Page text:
Keas

The kea.

New Zealand is a place with many faces. A quaint, rural country of farms and adorable accents. Or a rugged and untamed playground for adrenaline-seeking white trust-fund kids. Or that place with the sheep and Flight of the Concords. Or Middle Earth.

But New Zealand, from a biological and geological standpoint, is an incredibly special place. The islands were once part of Australia and Antarctica nearly 100 million years ago. The chunk of land that made up New Zealand split off and traveled along the intersection of two giant tectonic plates, causing the uplift of the snowy Southern Alps and various volcanoes. It’s isolation from major landmasses (Australia is more the 900 miles to the west, nearest Polynesian islands are about 600 miles away) has given New Zealand a set of flora and fauna unlike anywhere else on Earth. It was so isolated, that it is likely one of the last places on Earth (with the exception of Antarctica) to be colonized by humans; potentially as late as 1300 A.D. by Polynesian sailors. Its location in temperate latitudes (roughly between 30 and 50 degrees south) gives it a climate more akin to the Pacific Northwest than to its Australian or Oceanic neighbors. With the exception of some parts of southern Chile, New Zealand is the only appreciable bit of land in the Southern Hemisphere to experience this type of climate, and the completely unique set of biological players give New Zealand an aire of alieness, clouded by the familiarity put forth by convergent evolution.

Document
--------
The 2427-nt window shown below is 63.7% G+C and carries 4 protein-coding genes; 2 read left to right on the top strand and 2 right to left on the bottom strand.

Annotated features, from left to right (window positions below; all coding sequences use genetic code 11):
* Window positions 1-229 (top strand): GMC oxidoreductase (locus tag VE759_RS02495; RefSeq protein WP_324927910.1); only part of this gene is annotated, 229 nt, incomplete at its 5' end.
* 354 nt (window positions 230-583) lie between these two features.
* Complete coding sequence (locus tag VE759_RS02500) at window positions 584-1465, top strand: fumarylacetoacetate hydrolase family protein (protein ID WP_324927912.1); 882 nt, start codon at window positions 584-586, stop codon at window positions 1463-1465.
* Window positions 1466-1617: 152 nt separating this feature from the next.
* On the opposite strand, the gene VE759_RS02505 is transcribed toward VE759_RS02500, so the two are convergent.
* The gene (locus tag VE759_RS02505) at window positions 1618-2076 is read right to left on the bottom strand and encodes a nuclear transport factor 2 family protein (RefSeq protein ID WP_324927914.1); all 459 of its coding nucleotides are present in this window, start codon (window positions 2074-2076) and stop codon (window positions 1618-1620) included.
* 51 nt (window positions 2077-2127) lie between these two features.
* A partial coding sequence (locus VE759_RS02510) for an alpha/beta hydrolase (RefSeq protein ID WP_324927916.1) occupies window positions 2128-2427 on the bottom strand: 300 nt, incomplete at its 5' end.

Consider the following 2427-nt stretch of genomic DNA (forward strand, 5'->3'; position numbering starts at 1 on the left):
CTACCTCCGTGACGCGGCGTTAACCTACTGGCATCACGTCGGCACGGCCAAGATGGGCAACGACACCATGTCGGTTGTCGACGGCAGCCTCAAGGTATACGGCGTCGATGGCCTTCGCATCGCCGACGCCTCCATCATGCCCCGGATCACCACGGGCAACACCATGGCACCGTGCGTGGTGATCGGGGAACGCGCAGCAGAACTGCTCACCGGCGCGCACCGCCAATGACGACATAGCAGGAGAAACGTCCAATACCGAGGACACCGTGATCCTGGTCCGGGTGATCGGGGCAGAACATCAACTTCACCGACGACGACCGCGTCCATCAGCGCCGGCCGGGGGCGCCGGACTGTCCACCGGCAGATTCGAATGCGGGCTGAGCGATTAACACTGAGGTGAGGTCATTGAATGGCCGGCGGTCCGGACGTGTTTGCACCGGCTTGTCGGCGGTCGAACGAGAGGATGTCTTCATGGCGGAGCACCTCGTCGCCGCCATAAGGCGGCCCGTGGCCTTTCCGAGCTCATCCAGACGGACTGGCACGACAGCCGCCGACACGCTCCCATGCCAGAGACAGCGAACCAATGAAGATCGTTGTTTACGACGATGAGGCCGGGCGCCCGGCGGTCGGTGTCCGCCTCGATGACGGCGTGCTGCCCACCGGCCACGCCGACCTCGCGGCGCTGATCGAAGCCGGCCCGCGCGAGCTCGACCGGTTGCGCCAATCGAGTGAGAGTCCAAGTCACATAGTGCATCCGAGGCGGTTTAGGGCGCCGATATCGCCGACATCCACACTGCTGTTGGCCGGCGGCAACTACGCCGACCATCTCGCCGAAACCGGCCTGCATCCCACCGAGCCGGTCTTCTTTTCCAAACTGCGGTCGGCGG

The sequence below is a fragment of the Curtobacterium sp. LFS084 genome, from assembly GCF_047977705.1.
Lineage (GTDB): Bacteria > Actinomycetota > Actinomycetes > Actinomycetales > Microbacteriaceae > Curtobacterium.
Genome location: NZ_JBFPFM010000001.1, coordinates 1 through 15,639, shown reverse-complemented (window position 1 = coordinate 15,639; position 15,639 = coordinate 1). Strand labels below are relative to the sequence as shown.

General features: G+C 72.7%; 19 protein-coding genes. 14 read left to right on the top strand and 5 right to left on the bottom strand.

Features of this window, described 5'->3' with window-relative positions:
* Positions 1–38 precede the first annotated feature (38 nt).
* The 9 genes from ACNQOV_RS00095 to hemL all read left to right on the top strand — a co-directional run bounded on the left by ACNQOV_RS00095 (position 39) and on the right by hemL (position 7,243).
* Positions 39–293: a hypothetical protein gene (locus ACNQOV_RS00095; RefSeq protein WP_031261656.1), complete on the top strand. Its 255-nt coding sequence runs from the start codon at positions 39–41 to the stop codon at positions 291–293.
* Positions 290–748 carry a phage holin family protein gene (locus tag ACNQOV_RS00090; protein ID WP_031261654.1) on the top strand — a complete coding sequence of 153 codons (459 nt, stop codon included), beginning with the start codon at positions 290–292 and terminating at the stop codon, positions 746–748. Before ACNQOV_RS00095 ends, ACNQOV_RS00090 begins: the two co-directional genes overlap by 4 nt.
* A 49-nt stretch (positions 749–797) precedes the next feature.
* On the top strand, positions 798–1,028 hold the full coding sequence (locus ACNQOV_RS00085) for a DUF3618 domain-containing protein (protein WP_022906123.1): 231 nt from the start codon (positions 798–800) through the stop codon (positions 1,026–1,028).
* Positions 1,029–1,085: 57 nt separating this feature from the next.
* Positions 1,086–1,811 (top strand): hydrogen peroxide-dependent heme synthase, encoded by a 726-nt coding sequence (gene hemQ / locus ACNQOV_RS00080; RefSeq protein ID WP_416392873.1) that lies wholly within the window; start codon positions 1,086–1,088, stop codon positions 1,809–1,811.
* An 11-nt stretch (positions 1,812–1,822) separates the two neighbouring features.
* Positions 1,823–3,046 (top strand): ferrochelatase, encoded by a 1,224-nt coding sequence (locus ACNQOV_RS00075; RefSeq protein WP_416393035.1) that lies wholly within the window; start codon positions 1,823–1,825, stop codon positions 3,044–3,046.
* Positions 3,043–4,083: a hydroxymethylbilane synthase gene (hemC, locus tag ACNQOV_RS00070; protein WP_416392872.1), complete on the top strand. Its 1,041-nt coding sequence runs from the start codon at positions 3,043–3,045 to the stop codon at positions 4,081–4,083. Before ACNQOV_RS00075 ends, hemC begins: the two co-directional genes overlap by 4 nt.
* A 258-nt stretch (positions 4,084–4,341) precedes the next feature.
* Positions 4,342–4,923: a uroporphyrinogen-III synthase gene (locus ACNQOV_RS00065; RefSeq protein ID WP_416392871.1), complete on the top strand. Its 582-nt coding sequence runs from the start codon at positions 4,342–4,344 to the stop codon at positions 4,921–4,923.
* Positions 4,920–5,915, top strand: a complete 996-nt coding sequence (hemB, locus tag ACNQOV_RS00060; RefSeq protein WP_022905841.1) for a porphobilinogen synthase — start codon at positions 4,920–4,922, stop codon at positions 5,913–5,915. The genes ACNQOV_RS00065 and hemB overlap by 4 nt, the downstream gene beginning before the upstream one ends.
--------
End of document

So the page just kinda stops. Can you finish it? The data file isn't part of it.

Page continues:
One such unique biological player is the kea (Nestor notabilis), one member of a small family of New Zealand parrots (Strigopidae) that diverged from their closest parrot cousins around 80 million years ago, when New Zealand separated from the southern supercontinent of Gondwanaland. Keas are found in patches all over the uplands of the South Island, and are the only alpine parrots in the world. Adapting to the harsh-as-hell conditions in the jagged peaks of the Southern Alps, and surviving repeated Ice Age glaciations, has resulted in the evolution of some intriguing behaviors.

Keas are among the brainiest birds around. They are incredibly social, living in tight-knit groups of about thirteen birds. They are capable of working together to solve problems of acquiring food and surviving the harsh winter season. They will even frolick and play with each other in snowbanks (as shown above) in a disgustingly cute display of ridiculous birdy intelligence. Look at that. You can almost hear the giggles and “tee hees.”

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